Although many Premier League fans might argue that Manchester City’s rise to prominence might have been fueled by Middle Eastern oil money, one cannot doubt that the quality of their game has been boosted by their prolific Spanish coach Pep Guardiola.

Pep is known for instilling a free flowing, attacking style of play into whichever side he coaches. He has experienced huge success in his home country with Barcelona, as well as with Germany’s Bayern Munich. It is no wonder that whichever country he coached ended up winning football’s most coveted trophy, the FIFA World Cup.

Not only is his attacking style known to break defences, his teams have broken many records. He left Spain in 2014 with a record 14 trophies, while the Blues have broken numerous records in their two consecutive Premier League title-winning seasons.

The Catalonian’s tenure in England has been no different. He has instilled a sense of confidence as well as humility in his players, while bringing out the best in them. Before Guardiola’s era began, the Citizens had won only two Premier League titles in nine years. They had a plethora of stars in their ranks, including Argentinean strikers Sergio Aguero and Carlos Tevez, Italian star Mario Balotelli, and Spanish World Cup winner David Silva. Their last Premier League Trophy came in the 2013-14 season under current West Ham United coach Manuel Pellegrini. The Chilean departed unceremoniously, leading City to their worst-ever Premier League finish this decade.

Guardiola’s arrival brought out a new sense of confidence from within the existing players. With the full support of City’s Director of Football Txixi Begiristain, he began the revival of Manchester City toward being the best football club in the United Kingdom. His transfer policy corresponds with the needs of his star players. The signing of speedy and technically able players like Kevin De Bruyne and Bernardo Silva has helped provide the best service to Sergio Aguero. His policy of signing young talent, supported by City’s cash-rich scouting system, has brought in such talented players as Brazilian striker Gabriel Jesus and German winger Leroy Sane. Last season, City had the second youngest squad in the league, with an average age of 27.3 years.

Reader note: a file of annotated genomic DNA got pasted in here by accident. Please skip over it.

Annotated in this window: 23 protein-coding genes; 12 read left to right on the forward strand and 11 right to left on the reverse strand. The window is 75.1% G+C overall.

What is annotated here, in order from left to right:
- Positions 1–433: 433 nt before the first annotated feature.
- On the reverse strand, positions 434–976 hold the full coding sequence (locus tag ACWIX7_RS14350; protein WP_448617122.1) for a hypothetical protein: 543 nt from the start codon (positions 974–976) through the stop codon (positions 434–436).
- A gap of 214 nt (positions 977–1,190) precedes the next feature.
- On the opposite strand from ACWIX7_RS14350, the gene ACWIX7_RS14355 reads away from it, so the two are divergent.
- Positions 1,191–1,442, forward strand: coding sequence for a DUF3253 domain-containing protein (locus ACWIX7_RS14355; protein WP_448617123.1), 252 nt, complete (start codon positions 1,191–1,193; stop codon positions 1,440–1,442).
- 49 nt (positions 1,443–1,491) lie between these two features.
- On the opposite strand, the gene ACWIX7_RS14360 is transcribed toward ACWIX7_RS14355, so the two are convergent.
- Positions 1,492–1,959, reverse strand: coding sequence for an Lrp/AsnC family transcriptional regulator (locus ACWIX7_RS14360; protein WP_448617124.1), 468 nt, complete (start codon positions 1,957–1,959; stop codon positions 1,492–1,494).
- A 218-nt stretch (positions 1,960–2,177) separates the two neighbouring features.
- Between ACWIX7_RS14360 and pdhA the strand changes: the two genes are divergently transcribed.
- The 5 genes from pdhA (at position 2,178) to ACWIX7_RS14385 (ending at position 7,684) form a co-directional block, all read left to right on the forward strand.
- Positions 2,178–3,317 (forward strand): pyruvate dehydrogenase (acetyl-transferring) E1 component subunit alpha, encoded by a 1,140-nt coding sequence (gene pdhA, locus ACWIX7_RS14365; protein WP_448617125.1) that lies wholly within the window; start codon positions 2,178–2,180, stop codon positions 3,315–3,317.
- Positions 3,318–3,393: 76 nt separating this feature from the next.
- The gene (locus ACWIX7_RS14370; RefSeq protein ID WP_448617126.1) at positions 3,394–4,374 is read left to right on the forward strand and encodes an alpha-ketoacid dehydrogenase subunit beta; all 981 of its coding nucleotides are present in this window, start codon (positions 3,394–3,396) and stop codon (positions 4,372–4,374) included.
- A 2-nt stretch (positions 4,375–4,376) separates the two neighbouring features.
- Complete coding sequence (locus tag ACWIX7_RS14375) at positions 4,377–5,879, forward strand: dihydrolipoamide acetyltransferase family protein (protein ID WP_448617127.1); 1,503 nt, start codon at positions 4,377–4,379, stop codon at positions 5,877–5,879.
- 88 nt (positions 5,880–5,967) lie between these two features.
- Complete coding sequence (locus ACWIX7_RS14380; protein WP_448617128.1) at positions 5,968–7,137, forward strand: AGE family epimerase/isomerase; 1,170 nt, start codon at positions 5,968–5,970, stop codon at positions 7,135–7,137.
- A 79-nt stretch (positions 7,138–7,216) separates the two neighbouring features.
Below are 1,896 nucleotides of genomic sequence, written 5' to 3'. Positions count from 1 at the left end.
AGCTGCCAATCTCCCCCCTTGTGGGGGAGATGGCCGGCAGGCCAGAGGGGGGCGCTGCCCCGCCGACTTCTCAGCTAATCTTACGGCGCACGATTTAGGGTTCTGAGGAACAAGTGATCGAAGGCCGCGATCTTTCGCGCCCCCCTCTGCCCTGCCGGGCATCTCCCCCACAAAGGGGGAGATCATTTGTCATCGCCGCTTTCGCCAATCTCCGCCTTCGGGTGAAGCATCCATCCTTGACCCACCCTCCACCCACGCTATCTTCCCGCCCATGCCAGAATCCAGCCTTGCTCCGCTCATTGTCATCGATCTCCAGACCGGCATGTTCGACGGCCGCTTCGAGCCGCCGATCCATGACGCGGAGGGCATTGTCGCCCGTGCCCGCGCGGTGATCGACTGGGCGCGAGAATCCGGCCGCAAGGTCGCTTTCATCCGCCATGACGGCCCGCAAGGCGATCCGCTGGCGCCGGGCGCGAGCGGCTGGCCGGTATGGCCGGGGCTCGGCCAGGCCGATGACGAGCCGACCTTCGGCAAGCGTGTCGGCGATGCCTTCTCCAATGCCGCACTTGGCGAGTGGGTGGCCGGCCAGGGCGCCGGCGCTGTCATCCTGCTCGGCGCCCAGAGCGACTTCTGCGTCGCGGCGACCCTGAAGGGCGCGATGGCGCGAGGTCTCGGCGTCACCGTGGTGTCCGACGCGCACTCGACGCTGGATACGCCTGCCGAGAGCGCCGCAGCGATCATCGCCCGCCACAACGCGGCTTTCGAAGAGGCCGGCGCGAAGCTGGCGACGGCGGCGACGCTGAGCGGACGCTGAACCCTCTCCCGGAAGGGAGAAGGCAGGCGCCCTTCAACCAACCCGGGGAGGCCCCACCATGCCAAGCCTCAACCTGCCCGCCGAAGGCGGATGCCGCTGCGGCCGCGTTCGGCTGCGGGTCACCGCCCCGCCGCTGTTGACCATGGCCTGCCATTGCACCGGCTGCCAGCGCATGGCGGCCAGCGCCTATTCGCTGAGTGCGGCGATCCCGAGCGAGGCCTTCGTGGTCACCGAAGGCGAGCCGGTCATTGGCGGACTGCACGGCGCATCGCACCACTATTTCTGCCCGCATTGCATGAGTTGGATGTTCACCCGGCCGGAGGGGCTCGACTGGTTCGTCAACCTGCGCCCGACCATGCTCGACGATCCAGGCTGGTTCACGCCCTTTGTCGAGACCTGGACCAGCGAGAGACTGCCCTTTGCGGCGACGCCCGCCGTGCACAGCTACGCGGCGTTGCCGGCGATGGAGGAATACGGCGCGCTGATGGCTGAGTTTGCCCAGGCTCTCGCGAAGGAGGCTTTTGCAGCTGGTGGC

While a majority of his players are on the younger side, Guardiola has constantly shown his dependence on his veterans. While he kept by Vincent Kompany’s side till his departure this season, contract extensions for David Silva and Fernandinho has shown his faith in experience. However, with David Silva announcing his departure at the end of the season and Fernandinho said to follow suit, many young stars from City’s academy, like 19-year-old Phil Foden are touted to shine under the Spaniard.

Although the Guardiola effect has undoubtedly improved the game of all his players, English winger Raheem Sterling seems to have benefitted the most. Before his forced move from Merseyside, Raheem Sterling was a young, talented attacker with rash instincts. Under Guardiola, his game has become much more refined. With Pep seemingly allowing the young winger to play a free-flowing style of football alongside his Belgian counterpart, Sterling scored 18 and 17 goals respectively in City’s last two Premier League winning campaigns. Guardiola’s second season as City coach allowed Sterling to express himself in front of the goal more vividly, with the winger hitting double figures, not only for the first time, but for two consecutive seasons.

The attacker has taken his performances up a notch, scoring five goals in his five starts for the club. The most important contribution of Sterling however is his ability to grasp last-minute winners for his side, making him a crucial cog in City’s attacking forays. He is seen as the future of English football and will hope to duplicate his performances for his country as well.

Pep Guardiola is by far the best coach in the world and is touted to win his first FIFA Men’s Football Coach award. However, one trophy that has eluded him is the UEFA Champions League. After winning the trophy twice with his phenomenal Barcelona squad, the Catalonian coach has failed to win the coveted trophy that will proclaim his team’s position as Europe’s best club. He fell short in the semi-final stage in the three years that he coached Bayern Munich. His Champions League exploits with City have been less successful, with his team unable to progress further than the quarter-finals.

Guardiola might not have won the Champions League since the 2010-11 season, but there is no doubt that his tactical genius can make any mediocre side the best in their respective country. Much like former counterpart Claudio Ranieri, who won the Premier League in 2014-15, Pep Guardiola believes in the abilities of his players. His ‘take the ball, pass the ball’ tactic has revolutionised the modern game.

Although he almost left the club after subpar performances in his first season as The Citizens’ coach, his City Project almost seems complete and ready to conquer Europe this season. With five wins in as many games, City hope to claim the only trophy they have failed to win, and Guardiola seems like the only tactician who can achieve this feat.

Feature image courtesy: Glyn Kirk